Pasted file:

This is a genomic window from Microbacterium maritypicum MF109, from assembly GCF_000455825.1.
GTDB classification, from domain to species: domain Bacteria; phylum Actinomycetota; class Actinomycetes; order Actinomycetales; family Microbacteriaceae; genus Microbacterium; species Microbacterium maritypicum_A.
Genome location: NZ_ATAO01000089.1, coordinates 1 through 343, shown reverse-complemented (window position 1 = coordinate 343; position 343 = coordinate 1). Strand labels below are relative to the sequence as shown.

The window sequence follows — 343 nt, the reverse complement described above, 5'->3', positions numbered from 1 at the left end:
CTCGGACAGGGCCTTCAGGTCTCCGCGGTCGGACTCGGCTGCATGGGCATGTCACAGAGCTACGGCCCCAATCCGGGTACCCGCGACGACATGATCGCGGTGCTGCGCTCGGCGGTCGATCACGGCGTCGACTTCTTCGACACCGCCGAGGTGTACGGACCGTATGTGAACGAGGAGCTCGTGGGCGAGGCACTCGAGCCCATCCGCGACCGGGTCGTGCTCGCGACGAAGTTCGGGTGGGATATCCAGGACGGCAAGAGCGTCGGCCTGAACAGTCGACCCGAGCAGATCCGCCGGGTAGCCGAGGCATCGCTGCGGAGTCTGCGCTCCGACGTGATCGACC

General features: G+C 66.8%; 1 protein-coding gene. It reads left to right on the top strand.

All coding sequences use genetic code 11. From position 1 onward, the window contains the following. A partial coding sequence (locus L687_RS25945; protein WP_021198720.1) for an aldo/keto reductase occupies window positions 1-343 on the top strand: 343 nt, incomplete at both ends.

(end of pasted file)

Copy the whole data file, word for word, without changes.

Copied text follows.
This is a genomic window from Microbacterium maritypicum MF109, from assembly GCF_000455825.1.
GTDB classification, from domain to species: domain Bacteria; phylum Actinomycetota; class Actinomycetes; order Actinomycetales; family Microbacteriaceae; genus Microbacterium; species Microbacterium maritypicum_A.
Genome location: NZ_ATAO01000089.1, coordinates 1 through 343, shown reverse-complemented (window position 1 = coordinate 343; position 343 = coordinate 1). Strand labels below are relative to the sequence as shown.

The window sequence follows — 343 nt, the reverse complement described above, 5'->3', positions numbered from 1 at the left end:
CTCGGACAGGGCCTTCAGGTCTCCGCGGTCGGACTCGGCTGCATGGGCATGTCACAGAGCTACGGCCCCAATCCGGGTACCCGCGACGACATGATCGCGGTGCTGCGCTCGGCGGTCGATCACGGCGTCGACTTCTTCGACACCGCCGAGGTGTACGGACCGTATGTGAACGAGGAGCTCGTGGGCGAGGCACTCGAGCCCATCCGCGACCGGGTCGTGCTCGCGACGAAGTTCGGGTGGGATATCCAGGACGGCAAGAGCGTCGGCCTGAACAGTCGACCCGAGCAGATCCGCCGGGTAGCCGAGGCATCGCTGCGGAGTCTGCGCTCCGACGTGATCGACC

General features: G+C 66.8%; 1 protein-coding gene. It reads left to right on the top strand.

All coding sequences use genetic code 11. From position 1 onward, the window contains the following. A partial coding sequence (locus L687_RS25945; protein WP_021198720.1) for an aldo/keto reductase occupies window positions 1-343 on the top strand: 343 nt, incomplete at both ends.